Posted by Aaron Barton on Jun 17th 2021

Ligularia (Ragwort)

When planning a garden, it is important to not only keep bloom color and timing in mind, but also the value of foliage interest in the garden. Ligularia (lig-you-l-AIR-ee-ah) of the Aster family, Asteraceae, also known as ragwort, is an animal resistant, late season shady bloomer with bold foliage interest to help keep your garden looking great all season long. 

Native to parts of China, Russia, and Japan, most cultivated Ligularia are varieties of Ligularia dentata, known as the bigleaf Ligularia, boasting large, finely-serrated, heart-shaped leaves in shades of deep green and purple. Growing upwards of three feet round with the exception of the compact 12-16" tall 'Pandora,' there are many popular bigleaf varieties including ‘Desdemona’ with its beautiful purple petioles, deep green leaves, and purple veining, ‘Midnight Lady,’ with its bold deep bronze-purple leaves, and ‘Britt-Marie Crawford’ with its large, glossy deep purple leaves with bright red undersides. Additionally, Ligularia stenocephala, including classic varieties such as ‘The Rocket’ and ‘Little Rocket’ offers an alternative ragwort appearance in the garden, with coarsely toothed, triangular green leaves.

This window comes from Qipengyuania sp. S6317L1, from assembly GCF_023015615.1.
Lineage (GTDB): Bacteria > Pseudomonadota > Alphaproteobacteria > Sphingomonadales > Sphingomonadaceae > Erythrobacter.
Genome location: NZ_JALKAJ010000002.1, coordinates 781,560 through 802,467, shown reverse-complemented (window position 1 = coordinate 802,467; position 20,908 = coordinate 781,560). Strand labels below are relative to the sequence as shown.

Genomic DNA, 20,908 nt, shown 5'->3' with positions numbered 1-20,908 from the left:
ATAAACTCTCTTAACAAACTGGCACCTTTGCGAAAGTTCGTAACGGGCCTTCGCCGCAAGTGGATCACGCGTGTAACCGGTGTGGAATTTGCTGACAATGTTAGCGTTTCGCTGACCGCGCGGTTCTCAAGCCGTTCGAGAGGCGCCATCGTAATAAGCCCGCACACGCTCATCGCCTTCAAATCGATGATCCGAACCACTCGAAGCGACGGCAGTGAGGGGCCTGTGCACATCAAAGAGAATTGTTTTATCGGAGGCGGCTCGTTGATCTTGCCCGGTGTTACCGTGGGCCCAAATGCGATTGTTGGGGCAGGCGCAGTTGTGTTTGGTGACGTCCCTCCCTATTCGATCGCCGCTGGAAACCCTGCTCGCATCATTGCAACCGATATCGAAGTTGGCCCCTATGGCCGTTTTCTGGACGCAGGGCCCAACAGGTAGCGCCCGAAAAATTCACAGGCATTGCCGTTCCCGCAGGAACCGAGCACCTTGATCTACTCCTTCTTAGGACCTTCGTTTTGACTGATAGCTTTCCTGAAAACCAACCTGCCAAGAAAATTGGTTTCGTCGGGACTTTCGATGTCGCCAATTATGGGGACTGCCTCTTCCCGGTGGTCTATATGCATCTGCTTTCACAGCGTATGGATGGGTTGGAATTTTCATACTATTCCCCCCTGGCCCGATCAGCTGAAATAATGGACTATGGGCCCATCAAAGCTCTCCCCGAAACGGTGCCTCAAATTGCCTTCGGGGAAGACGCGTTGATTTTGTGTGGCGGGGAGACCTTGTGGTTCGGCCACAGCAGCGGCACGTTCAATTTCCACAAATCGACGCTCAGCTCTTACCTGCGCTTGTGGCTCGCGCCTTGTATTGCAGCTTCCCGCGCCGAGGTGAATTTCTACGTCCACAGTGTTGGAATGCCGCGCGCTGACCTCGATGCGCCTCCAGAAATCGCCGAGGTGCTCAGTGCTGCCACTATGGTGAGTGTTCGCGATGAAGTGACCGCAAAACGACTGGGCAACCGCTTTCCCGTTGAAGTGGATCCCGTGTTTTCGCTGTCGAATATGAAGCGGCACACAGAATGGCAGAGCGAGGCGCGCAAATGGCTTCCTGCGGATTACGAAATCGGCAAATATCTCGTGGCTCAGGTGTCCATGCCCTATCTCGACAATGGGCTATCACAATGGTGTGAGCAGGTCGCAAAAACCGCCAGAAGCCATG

Ligularia boast show-stopping late summer blooms, with Ligulara dentata cultivars producing large corymbs of daisy-like golden yellow flowers which rise above the plant in sharp contrast to their foliage in mid to late summer, and provide spectacular color in shadier areas of the garden. Ligularia stenocephala cultivars also bloom bright golden flowers on more narrow bloom spikes, producing smaller flowers on a more compact, yet still impactful corymb.  

Ragwort prefer to be planted in wetter areas, thriving in woodland gardens, stream or pond margins, and other consistently moist sites in part to full shade. Provide additional irrigation on hotter days and ammend wth compost annually to preserve moisture and provide the nutrients needed to keep your Ligularia looking great for many seasons to come.

Happy Planting!